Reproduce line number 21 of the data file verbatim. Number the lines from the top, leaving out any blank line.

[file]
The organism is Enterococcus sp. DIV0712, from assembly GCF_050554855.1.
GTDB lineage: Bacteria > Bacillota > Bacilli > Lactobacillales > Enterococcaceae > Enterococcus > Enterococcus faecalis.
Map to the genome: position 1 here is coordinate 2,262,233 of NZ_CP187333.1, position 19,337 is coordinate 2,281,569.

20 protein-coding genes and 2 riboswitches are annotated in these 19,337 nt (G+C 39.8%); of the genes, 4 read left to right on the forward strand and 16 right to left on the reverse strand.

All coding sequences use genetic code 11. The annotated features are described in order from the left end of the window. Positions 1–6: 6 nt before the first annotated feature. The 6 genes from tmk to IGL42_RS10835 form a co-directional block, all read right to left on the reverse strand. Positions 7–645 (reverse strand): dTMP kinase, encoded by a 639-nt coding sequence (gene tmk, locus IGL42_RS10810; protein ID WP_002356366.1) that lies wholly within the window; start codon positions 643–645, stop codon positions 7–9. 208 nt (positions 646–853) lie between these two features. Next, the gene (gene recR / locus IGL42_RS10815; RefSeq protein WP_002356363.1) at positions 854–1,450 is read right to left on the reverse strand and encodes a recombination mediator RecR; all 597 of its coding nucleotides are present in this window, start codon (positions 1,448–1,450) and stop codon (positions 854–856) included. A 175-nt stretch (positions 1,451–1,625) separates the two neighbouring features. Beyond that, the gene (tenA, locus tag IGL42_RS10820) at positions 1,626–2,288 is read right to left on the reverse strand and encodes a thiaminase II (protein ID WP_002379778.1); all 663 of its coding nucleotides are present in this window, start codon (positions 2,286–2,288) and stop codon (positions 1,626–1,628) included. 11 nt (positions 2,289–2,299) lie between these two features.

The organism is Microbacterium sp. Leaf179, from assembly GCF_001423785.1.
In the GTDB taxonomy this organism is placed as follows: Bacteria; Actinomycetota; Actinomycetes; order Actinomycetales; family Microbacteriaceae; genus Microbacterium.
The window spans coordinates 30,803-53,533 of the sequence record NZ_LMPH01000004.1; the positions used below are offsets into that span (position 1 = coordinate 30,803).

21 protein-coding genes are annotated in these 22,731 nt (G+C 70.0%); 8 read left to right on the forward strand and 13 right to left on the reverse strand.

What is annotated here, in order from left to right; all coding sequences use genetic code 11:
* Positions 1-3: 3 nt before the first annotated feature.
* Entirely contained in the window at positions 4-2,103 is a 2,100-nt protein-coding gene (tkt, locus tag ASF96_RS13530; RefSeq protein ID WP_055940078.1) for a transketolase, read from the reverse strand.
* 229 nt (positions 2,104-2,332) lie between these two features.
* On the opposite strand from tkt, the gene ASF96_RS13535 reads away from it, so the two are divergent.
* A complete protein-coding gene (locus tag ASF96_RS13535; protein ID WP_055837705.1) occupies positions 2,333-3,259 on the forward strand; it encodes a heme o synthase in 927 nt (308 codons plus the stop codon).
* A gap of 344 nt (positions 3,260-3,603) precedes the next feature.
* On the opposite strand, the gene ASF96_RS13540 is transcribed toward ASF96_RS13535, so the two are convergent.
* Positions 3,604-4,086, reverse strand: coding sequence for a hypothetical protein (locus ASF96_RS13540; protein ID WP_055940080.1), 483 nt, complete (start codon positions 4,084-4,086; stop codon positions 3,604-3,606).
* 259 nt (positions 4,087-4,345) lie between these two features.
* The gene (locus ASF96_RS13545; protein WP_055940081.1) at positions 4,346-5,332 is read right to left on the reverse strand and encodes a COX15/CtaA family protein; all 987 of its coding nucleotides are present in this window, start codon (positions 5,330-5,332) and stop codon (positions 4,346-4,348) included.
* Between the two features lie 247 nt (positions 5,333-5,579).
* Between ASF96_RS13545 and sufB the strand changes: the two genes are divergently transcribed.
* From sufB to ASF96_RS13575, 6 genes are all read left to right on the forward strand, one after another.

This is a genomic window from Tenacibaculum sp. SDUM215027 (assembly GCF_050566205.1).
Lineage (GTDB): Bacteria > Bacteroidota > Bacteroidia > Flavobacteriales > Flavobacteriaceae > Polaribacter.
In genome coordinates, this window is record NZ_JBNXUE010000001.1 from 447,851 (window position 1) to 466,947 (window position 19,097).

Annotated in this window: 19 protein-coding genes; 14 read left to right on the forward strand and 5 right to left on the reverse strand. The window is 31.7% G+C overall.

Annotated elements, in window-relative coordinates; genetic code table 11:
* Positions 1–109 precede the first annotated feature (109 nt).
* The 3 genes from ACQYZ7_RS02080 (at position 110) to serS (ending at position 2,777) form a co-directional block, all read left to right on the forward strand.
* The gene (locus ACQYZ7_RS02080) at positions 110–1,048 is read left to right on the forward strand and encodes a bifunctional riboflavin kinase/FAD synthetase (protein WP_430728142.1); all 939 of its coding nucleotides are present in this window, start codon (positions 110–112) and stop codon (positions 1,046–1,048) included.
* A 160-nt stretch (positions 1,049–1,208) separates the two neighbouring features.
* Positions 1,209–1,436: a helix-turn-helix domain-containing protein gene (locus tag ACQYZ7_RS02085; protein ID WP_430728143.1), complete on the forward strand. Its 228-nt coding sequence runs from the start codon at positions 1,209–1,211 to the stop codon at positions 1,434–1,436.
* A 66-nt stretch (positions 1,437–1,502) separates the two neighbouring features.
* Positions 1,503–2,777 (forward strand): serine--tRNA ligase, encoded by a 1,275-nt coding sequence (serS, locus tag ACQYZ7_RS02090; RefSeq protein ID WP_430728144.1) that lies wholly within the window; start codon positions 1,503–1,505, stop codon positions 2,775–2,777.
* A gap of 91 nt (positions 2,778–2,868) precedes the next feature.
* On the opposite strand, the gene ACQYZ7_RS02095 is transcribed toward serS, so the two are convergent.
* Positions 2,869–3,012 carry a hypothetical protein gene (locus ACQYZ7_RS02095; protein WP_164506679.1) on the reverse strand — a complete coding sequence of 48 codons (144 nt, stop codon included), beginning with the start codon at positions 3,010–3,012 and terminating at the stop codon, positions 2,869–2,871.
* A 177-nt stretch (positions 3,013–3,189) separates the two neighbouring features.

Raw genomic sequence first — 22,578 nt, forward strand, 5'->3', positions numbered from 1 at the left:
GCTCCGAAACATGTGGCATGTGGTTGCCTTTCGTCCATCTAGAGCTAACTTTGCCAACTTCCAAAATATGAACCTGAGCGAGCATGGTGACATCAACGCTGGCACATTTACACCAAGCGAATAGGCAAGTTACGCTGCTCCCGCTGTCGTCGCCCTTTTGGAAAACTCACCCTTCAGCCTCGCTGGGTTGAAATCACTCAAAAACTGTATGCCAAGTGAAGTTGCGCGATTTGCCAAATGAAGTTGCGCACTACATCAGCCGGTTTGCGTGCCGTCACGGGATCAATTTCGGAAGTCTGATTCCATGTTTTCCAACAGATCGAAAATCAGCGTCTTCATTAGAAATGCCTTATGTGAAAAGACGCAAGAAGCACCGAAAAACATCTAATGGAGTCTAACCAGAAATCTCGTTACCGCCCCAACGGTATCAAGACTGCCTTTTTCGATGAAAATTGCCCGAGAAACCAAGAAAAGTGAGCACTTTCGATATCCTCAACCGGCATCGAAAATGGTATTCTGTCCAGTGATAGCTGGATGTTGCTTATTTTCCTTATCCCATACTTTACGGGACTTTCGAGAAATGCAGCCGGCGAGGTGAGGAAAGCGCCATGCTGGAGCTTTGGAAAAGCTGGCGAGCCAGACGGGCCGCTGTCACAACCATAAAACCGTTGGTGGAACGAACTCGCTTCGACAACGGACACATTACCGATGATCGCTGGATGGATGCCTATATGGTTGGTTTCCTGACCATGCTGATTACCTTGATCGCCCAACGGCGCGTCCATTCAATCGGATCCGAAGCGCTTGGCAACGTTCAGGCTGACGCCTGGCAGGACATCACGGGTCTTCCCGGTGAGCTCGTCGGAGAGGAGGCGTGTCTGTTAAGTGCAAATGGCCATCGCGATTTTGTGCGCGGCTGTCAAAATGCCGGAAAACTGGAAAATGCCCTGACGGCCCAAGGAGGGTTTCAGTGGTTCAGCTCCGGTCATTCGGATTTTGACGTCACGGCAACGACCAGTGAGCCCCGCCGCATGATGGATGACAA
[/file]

* Between the two features lie 247 nt (positions 5,333-5,579).